Mike Mussina: Of all people, Johnny Damon makes the best case for Mussina.
Mussina, he points out, pitched from 1991-2008 in the AL East for the Orioles and Yankees. During that time, he was in a division that produced eight World Series champions and three other teams that reached the Series.
“Every year he faced the best teams, Damon said in 2008. “He was a No. 1 or a No. 2 starter in a great division his entire career.”
Mussina also pitched in two hitter-friendly parks in Camden Yards and old Yankee Stadium. Yet he was 270-153 with a 3.54 ERA and finished 19th in career strikeouts. Mussina is Glavine without all the trophies.
Mussina has a better ERA+ than Glavine, more strikeouts per nine innings, a lower WHIP and a better strikeout-to-walk ratio. He won only 35 fewer games than Glavine in 144 fewer starts.
Mussina did not win a World Series or a Cy Young. He won 20 games his final season. He was an All-Star only five times. But if you look at the factors a pitcher can control, Mussina passes the test. Like Raines, Mussina requires a voter to dig deeper. But it’s there when you look.
Mike Piazza: He is one of the best-hitting catchers ever, if not the best. He also played the bulk of his career in Dodger Stadium and Shea Stadium, two tough parks for hitters. Piazza hit .320/.389/.575 from 1993-2003 while catching. Piazza also was a better defensive player than he is generally given credit for. He had a flair for calling games and he blocked balls in the dirt very effectively.
Tim Raines: Simply put, Raines was the second-best leadoff hitter in history behind Hall of Famer Rickey Henderson. New statistical metrics showcase his value, and by those standards he deserves to be in Cooperstown. Not voting for Raines is not doing your homework.
Curt Schilling: It’s popular to say that Schilling should get in because of his stellar postseason numbers. He was 11-2, 2.23 ERA in 19 starts with three rings, after all. But that diminishes his regular-season excellence. Schilling’s 3,116 strikeouts are 15th all-time, he averaged 2.0 walks per nine innings and he finished second in the Cy Young voting three times. Schilling won “only” 216 games, but he is indisputably one of the best starters of his time.
Frank Thomas: The fact that “The Big Hurt” started 968 games at first base will aid his candidacy. He was a DH for much of his career but spent more time in the field than Edgar Martinez, who has yet to gain admission.
Offensively, there’s not much question. Thomas hit .301 with a .419 on-base percentage and .555 slugging percentage. The .300/.400/.500 trinity is Hall material.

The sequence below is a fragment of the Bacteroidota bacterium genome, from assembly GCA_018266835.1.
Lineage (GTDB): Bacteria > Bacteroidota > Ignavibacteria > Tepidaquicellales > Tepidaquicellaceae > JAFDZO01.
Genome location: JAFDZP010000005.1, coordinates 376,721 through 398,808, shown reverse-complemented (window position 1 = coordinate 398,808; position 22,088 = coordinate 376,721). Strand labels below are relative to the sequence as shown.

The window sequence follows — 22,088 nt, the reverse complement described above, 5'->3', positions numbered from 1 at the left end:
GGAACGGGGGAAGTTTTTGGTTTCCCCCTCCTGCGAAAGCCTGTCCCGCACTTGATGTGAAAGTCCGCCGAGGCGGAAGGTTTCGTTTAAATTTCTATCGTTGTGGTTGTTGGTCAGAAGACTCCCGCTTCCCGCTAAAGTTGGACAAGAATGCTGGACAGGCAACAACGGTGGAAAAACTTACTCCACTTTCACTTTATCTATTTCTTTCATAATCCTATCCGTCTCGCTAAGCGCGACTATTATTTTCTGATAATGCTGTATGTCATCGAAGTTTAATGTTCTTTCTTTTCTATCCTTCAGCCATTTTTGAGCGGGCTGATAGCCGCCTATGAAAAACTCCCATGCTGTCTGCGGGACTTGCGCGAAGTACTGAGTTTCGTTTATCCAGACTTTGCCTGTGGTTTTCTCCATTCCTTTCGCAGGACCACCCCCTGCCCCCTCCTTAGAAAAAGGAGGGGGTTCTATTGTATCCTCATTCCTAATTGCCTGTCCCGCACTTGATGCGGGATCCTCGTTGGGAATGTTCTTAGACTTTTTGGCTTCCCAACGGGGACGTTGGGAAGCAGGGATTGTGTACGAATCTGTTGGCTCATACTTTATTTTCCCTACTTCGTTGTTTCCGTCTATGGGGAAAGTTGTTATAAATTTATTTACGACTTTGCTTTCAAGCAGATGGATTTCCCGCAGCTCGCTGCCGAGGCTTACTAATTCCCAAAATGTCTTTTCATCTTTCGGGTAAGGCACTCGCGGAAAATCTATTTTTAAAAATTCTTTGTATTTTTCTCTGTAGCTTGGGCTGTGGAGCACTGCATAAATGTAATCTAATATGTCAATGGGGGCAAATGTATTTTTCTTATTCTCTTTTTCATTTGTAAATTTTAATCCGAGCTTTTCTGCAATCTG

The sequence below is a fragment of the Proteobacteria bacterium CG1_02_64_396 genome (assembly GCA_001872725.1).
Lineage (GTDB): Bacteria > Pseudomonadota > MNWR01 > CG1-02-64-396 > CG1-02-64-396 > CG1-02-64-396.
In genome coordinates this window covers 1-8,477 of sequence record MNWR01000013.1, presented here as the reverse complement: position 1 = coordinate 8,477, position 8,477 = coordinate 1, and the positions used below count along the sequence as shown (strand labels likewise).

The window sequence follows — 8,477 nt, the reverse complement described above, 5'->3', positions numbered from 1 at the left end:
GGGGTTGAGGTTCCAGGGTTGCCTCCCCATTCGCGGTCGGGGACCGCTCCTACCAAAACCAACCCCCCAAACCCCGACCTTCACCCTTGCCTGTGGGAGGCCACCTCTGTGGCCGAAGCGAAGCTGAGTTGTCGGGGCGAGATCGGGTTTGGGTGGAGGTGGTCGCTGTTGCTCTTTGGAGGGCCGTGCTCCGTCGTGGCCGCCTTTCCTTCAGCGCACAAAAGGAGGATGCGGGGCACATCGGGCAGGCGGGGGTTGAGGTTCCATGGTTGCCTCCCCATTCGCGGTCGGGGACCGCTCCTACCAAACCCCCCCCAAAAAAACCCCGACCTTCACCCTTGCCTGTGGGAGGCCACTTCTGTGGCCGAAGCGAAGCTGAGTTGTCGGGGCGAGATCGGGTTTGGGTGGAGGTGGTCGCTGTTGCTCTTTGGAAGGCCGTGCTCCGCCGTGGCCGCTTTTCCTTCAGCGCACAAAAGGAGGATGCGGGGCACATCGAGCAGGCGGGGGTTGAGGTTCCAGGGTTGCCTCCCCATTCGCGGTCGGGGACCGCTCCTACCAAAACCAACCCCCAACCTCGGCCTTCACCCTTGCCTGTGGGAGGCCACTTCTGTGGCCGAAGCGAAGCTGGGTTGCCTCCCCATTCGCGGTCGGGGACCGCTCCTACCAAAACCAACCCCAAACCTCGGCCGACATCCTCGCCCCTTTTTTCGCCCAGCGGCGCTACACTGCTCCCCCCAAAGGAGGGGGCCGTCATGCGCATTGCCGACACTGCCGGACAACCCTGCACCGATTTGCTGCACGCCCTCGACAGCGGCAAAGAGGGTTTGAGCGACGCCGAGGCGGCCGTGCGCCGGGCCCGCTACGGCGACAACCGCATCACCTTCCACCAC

Thomas also hit 521 home runs, walked at least 100 times 10 years, and twice won the MVP. That he was a loud voice against PED use will help him gain votes.
Strongly considered: Jeff Kent, Edgar Martinez, Mark McGwire, Jack Morris, Rafael Palmeiro, Sammy Sosa, and Larry Walker were players who came close.
McGwire, Palmeiro, and Sosa were products of an era where offense came easy, and that has to be taken into account. Arbitrary standards like 500 home runs have to be erased.
Kent, Martinez, Morris, and Walker were close misses for me. Hall standards should be very high. Morris’s candidacy has become a flashpoint between older members of the BBWAA and younger ones more willing to rely on advanced metrics.
Good memories: Hall of Fame voting is fun because you remember players you watched and dive into statistics and box scores to learn more. Kenny Rogers, for instance, was a lot better than you think and probably deserves to stay on the ballot. And Hideo Nomo was the player who opened the door to Japan for a lot of players.
It was amusing to see the likes of Jacque Jones and Paul LoDuca on the ballot. The Red Sox had a bunch of guys. In addition to Clemens, Schilling, and Nomo, there was Sean Casey, Eric Gagne, Todd Jones, J.T. Snow, and Mike Timlin.
Thanks: The wonders of Baseball-Reference.com made research painless. The work done by Jay Jaffe of Sports Illustrated was invaluable. Jay should be part of the committee that puts together the ballot.
It also was helpful to speak to other writers and assorted players, managers, and executives about the candidates.
There’s no perfect ballot because baseball opinions are subjective. It makes for a good debate and whether you agree with my choices or not, I hope the feedback in the comments section is civil.